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Friday, 6 July 2018

My chat with Amanda Hoven Havelin...Actor, Playwright, and so much more!

One of my latest interviews is with Amanda Hoven Havelin of Dalton, Georgia. She's an actress, director, and her most recent talent to have graced the stage at Dalton Little Theatre earlier this year was her play "The End of the World As I Know It." We talked about the joys and challenges of directing. Find out what her favorite play that she has acted in so far, and what or who inspired her to write her play.

Soon, you'll be able to see her perform again on stage in "Steel Magnolias" playing M'Lynn written by Robert Harling and directed by Ron Houston. It'll be performed at Northwest Whitfield High School on August 17 and 18 at 7PM and as well as a Sunday matinee on August 19 at 2PM. All proceeds will go to the Carol Braden Houston Memorial Scholarship Fund. 

Introducing Amanda...

What do you love about your life right now?

I love that I’m learning that I do not have to accept things the way they are. I’m learning that it’s ok to do what is right for me.

You’ve been acting a few years now in Dalton at Artistic Civic Theatre and Dalton Little Theatre as well as in Chattanooga. Have you acted anywhere else before?

No, I have primarily acted at Dalton Little Theatre. I was in my first musical a couple of seasons ago at Artistic Civic Theatre. And I portrayed Big Mama in “Cat on a Hot Tin Roof” last season at Ensemble Theatre of Chattanooga.  When the timing and roles are right, I plan to audition for other theatre companies in our region. 

Was there anybody or a play or show that inspired you to act?

I had been around the theatre for a few years providing makeup services. I found it all very exciting. Each show I worked on or attended sparked more interest in being on stage, so I decided to audition. Jeff Adair cast me in my first show, “The Homecoming: A Christmas Story,” as one of the Papa’s Recipe-peddling Baldwin sisters. 

Do you think about the audience when you’re on stage?

Not usually. Only if something happens out of the ordinary, such as a prop failing.

Is it possible that you have a favorite play that you’ve acted in?

Yes, that would be “August: Osage County.”  It is an emotionally exhausting play.  I was cast as Barbara Fordham, which is the most challenging role I’ve undertaken. I would do it again and again.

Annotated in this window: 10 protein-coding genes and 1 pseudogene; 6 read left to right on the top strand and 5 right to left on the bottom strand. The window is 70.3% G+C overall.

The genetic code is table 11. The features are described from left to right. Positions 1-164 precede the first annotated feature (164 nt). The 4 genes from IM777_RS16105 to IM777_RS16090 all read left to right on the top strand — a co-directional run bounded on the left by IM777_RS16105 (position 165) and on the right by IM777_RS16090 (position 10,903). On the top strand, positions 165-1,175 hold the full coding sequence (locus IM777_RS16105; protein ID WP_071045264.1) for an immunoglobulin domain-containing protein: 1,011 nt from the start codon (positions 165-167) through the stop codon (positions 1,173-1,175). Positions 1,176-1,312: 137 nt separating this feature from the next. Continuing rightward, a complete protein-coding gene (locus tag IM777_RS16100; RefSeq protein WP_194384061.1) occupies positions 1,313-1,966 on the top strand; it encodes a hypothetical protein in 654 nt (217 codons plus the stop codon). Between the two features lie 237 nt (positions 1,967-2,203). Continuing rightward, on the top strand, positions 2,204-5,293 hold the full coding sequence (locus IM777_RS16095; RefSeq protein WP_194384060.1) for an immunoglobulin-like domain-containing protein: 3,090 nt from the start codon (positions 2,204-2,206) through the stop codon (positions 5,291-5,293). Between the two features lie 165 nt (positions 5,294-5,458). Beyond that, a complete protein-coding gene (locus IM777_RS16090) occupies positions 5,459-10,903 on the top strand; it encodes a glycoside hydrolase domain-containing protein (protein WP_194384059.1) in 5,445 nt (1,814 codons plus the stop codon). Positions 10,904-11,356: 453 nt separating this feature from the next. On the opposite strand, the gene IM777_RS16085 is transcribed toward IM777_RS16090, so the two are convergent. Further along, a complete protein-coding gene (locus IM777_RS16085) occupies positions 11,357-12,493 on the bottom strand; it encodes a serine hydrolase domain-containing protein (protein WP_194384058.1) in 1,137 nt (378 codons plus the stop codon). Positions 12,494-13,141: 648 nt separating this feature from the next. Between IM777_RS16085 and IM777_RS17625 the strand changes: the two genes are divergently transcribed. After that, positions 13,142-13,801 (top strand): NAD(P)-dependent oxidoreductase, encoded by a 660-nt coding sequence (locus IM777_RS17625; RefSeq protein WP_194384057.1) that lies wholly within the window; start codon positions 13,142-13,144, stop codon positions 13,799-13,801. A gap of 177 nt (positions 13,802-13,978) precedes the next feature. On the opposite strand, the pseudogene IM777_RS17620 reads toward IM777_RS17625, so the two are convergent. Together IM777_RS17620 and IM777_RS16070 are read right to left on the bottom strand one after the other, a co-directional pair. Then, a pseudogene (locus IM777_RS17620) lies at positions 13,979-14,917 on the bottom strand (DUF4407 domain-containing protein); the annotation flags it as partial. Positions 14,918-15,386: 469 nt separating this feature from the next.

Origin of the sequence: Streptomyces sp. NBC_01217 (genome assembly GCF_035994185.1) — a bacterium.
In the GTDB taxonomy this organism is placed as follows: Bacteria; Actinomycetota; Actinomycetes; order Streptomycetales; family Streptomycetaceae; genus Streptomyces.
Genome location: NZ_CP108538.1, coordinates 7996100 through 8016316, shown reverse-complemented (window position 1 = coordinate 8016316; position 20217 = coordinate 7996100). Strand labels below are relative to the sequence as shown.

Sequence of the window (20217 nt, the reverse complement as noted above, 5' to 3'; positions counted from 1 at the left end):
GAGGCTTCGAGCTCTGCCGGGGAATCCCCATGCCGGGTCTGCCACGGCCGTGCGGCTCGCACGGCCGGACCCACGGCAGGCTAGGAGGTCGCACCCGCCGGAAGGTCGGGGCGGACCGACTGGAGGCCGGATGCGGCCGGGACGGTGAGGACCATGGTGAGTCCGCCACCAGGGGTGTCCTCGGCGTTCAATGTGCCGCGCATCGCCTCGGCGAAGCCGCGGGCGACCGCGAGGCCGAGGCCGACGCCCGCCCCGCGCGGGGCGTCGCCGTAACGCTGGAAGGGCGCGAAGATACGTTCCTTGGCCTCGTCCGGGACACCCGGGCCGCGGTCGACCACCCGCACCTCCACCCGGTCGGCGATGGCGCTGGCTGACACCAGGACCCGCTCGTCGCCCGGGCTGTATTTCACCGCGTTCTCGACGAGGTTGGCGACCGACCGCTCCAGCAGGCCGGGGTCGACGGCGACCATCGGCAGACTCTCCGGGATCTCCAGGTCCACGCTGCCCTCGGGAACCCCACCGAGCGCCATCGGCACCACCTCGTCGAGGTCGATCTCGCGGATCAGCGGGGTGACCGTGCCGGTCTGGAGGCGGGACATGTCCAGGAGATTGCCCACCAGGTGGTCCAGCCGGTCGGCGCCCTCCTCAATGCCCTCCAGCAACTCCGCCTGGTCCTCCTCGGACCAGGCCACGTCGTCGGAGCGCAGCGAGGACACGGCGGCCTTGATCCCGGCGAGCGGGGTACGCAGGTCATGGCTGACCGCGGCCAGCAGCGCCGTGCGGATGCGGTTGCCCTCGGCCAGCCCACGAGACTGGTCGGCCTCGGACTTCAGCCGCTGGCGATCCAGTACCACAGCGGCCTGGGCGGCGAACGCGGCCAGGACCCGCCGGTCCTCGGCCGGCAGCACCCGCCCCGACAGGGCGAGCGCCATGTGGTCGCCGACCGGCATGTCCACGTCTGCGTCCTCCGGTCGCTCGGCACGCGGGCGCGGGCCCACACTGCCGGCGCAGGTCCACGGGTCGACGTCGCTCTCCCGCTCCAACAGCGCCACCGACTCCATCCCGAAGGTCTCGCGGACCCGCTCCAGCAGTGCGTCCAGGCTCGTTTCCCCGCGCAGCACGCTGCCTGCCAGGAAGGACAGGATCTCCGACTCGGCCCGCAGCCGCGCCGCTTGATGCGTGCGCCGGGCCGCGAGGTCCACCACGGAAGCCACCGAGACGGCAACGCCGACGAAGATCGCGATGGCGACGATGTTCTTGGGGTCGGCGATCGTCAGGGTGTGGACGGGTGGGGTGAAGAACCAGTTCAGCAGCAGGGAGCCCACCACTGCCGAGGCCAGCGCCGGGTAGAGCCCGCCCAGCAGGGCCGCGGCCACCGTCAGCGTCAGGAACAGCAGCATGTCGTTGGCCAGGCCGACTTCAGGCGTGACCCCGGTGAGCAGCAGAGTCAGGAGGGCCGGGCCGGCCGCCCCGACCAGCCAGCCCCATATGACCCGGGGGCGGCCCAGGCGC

As well as acting and directing, you’ve written your first play, “The End of the World As I Know It.” What inspired you to write it?

I had started a few plays but had never finished one. So at the end of the  2016- 2017 season, I set a goal to write a play to submit for consideration in DLT’s night of one-acts that they produce each year. You could say that my inspiration was a fast-approaching deadline.

What are some of the challenges with directing?

Casting is the biggest challenge. Either you don’t get enough actors auditioning or you get a lot of actors auditioning and have to make the hard choices and cut people. Either way can be very difficult. 

And what are the joys of directing?

There are so many! Working with such a talented cast and seeing the characters develop is my favorite.  We should all be recording rehearsals so we can show our actors the growth and character development that we witness. It’s exhilarating!

How hard was it to also star in your play as well?

I didn’t originally intend to act in it. The actress in the role of Carol had been balancing the play and a difficult personal matter. At the start of tech week, it was taking too great a toll on her, so I stepped into the role. The fortunate thing is that I wrote the lines and created the character, so it was easier than I expected it to be. 

Do you enjoy acting or directing more?

Acting. It’s a thrilling experience. You get to be someone else for a while. You get to observe situations from a new perspective; you learn how your own life experiences relate to the roles you play - sometimes in completely shocking ways. You can be in the middle of a scene and suddenly you’re angry or you’re crying or you’re elated.  And it just happens organically - your character’s experiences tap subconsciously into your real life experiences. You make connections you were not aware existed until the moment the emotion surfaces. It’s very cathartic. 

In the past, you’ve done makeup for plays. Where did you learn the skills and do you still do makeup on occasion?